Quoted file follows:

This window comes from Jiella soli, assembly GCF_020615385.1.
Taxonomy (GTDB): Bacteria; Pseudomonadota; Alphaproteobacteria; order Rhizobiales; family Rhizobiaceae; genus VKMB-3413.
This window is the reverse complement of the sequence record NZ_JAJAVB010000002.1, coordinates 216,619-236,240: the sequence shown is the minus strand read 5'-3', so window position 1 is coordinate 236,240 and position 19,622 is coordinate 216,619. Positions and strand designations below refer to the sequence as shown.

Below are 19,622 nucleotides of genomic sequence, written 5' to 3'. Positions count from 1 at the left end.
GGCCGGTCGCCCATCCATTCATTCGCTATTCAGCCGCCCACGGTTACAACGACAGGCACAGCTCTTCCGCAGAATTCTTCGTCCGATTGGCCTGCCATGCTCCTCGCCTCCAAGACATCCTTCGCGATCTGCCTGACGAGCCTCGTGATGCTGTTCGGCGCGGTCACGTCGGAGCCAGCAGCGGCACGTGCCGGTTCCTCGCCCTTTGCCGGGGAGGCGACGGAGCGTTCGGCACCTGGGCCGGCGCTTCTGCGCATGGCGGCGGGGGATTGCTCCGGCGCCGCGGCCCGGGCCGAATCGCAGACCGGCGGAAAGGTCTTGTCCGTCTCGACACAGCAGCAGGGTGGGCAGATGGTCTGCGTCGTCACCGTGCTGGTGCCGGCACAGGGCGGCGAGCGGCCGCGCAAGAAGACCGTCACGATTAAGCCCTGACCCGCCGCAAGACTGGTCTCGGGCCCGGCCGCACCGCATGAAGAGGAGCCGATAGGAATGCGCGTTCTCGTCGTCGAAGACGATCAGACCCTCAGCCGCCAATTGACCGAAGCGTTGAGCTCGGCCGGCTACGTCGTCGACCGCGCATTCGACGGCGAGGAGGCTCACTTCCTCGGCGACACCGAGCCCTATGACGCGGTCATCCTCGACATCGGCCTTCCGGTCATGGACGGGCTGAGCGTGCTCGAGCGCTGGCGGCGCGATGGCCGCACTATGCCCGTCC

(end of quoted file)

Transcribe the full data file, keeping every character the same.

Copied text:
This window comes from Jiella soli, assembly GCF_020615385.1.
Taxonomy (GTDB): Bacteria; Pseudomonadota; Alphaproteobacteria; order Rhizobiales; family Rhizobiaceae; genus VKMB-3413.
This window is the reverse complement of the sequence record NZ_JAJAVB010000002.1, coordinates 216,619-236,240: the sequence shown is the minus strand read 5'-3', so window position 1 is coordinate 236,240 and position 19,622 is coordinate 216,619. Positions and strand designations below refer to the sequence as shown.

Below are 19,622 nucleotides of genomic sequence, written 5' to 3'. Positions count from 1 at the left end.
GGCCGGTCGCCCATCCATTCATTCGCTATTCAGCCGCCCACGGTTACAACGACAGGCACAGCTCTTCCGCAGAATTCTTCGTCCGATTGGCCTGCCATGCTCCTCGCCTCCAAGACATCCTTCGCGATCTGCCTGACGAGCCTCGTGATGCTGTTCGGCGCGGTCACGTCGGAGCCAGCAGCGGCACGTGCCGGTTCCTCGCCCTTTGCCGGGGAGGCGACGGAGCGTTCGGCACCTGGGCCGGCGCTTCTGCGCATGGCGGCGGGGGATTGCTCCGGCGCCGCGGCCCGGGCCGAATCGCAGACCGGCGGAAAGGTCTTGTCCGTCTCGACACAGCAGCAGGGTGGGCAGATGGTCTGCGTCGTCACCGTGCTGGTGCCGGCACAGGGCGGCGAGCGGCCGCGCAAGAAGACCGTCACGATTAAGCCCTGACCCGCCGCAAGACTGGTCTCGGGCCCGGCCGCACCGCATGAAGAGGAGCCGATAGGAATGCGCGTTCTCGTCGTCGAAGACGATCAGACCCTCAGCCGCCAATTGACCGAAGCGTTGAGCTCGGCCGGCTACGTCGTCGACCGCGCATTCGACGGCGAGGAGGCTCACTTCCTCGGCGACACCGAGCCCTATGACGCGGTCATCCTCGACATCGGCCTTCCGGTCATGGACGGGCTGAGCGTGCTCGAGCGCTGGCGGCGCGATGGCCGCACTATGCCCGTCC